There are many alternative treatments that can work to treat the symptoms of insomnia and its underlying causes. Incorporating relaxation techniques, such as meditation, massage, or a warm bath before bedtime may help a person fall asleep and improve the quality of sleep. Likewise, certain herbal teas and natural supplements have been proven to encourage relaxation and improve sleep.

As is the case with many alternative treatments for any disease or condition, opinions are often mixed as to the efficacy of some treatment methods, and research is often minimal in comparison to traditional medicine treatments.

However, many people have had success in using alternative treatments in the management of many diseases and conditions, including insomnia. Before trying any alternative treatments, you should always check with your doctor to be sure that the methods are safe and right for you.

Mind & Body

Stress and anxiety are one of the most common underlying causes of insomnia. Relaxation techniques such as massage, meditation, deep breathing, or a warm bath have been found to calm the mind and body and help induce sleep. Light yoga or stretching are other methods of relaxation, or try reading to wind down before bedtime.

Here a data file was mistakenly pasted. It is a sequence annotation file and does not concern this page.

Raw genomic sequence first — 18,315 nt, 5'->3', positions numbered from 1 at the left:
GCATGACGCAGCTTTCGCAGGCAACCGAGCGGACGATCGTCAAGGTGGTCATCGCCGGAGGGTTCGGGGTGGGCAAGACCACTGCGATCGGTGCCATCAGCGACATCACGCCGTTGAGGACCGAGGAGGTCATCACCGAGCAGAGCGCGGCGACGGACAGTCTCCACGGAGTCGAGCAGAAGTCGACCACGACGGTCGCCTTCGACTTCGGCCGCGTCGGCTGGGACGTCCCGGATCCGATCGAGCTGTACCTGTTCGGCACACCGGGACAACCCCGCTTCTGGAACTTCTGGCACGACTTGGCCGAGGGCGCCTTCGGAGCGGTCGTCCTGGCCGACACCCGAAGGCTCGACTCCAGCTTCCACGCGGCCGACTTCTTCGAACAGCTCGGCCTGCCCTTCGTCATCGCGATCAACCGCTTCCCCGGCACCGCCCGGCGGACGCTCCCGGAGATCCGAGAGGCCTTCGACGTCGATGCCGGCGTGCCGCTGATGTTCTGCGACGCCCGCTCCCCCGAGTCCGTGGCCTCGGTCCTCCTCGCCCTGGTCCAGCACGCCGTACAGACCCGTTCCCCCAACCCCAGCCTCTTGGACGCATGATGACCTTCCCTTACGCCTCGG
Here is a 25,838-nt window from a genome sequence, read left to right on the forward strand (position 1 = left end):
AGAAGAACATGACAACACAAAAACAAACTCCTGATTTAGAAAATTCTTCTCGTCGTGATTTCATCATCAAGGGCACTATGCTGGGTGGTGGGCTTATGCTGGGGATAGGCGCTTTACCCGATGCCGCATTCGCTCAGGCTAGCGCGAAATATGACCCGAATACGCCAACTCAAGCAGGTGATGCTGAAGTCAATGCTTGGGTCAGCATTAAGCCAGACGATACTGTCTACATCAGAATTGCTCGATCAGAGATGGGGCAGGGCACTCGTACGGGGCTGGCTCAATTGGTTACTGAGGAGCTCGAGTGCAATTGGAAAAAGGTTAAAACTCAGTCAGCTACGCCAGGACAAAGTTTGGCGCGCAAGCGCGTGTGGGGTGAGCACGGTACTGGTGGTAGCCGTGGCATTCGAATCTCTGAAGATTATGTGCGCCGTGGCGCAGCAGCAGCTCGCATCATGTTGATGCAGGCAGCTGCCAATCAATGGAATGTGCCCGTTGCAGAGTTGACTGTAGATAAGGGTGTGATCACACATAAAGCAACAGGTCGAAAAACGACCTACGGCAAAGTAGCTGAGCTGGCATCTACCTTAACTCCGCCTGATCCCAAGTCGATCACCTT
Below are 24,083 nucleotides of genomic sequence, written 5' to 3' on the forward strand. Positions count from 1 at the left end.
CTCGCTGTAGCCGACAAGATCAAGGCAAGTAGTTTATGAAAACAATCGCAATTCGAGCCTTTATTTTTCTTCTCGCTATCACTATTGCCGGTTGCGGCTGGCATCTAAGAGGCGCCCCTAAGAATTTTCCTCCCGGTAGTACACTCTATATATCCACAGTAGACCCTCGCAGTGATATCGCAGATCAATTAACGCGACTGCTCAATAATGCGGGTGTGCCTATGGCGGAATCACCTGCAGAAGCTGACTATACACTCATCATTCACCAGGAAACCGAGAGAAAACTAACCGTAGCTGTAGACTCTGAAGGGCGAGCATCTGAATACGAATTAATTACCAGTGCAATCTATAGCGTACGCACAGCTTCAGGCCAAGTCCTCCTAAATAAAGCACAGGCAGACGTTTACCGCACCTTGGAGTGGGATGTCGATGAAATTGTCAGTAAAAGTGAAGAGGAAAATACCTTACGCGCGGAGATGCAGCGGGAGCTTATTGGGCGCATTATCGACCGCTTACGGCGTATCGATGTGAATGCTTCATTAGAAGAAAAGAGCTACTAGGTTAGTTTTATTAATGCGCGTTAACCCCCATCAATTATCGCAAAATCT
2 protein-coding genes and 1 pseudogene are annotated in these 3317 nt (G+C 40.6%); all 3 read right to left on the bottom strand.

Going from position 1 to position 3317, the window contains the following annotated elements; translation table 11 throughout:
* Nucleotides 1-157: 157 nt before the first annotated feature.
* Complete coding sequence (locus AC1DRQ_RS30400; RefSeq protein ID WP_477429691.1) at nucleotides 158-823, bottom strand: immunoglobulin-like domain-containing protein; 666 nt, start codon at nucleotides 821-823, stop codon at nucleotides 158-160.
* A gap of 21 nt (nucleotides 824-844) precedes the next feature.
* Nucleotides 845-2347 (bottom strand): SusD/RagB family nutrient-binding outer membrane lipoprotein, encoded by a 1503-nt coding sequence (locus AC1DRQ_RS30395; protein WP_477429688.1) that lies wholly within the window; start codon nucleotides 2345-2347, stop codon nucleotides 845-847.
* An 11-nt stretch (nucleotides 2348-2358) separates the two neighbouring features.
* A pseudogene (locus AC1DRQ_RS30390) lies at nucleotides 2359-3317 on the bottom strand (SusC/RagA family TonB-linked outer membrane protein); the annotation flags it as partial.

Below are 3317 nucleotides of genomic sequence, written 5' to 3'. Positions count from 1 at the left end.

Herbs & Supplements

There are a number of over-the-counter herbs and supplements that have shown promise in relieving symptoms of insomnia. However, much of the research is ongoing and inconclusive. Always consult a doctor before trying any alternative treatments to find out if they are safe.

Melatonin

Melatonin is a non-prescription supplement that’s sold as a sleep aid. Your body produces melatonin naturally and releases it into your bloodstream in increasing amounts starting in the evening, continuing through the night, and decreasing toward morning. Melatonin has been successful in improving sleep for many people.

Some studies have shown that melatonin can shorten the time it takes to fall asleep and reduce the number of awakenings, but not necessarily lengthen total sleep time. Other studies show no benefit at all with melatonin.

Valerian

Valerian (Valeriana officinalis) is an herbal supplement marketed as a sleep aid. The supplement is prepared from the roots of the valerian plant and is usually packaged in a capsule. Studies about its effectiveness in treating insomnia are inconclusive.

Herbal tea

Herbal teas made from chamomile, hops, passion flower, or St. John’s Wort, have all been proven to induce relaxation, which in turn can promote a restful night’s sleep.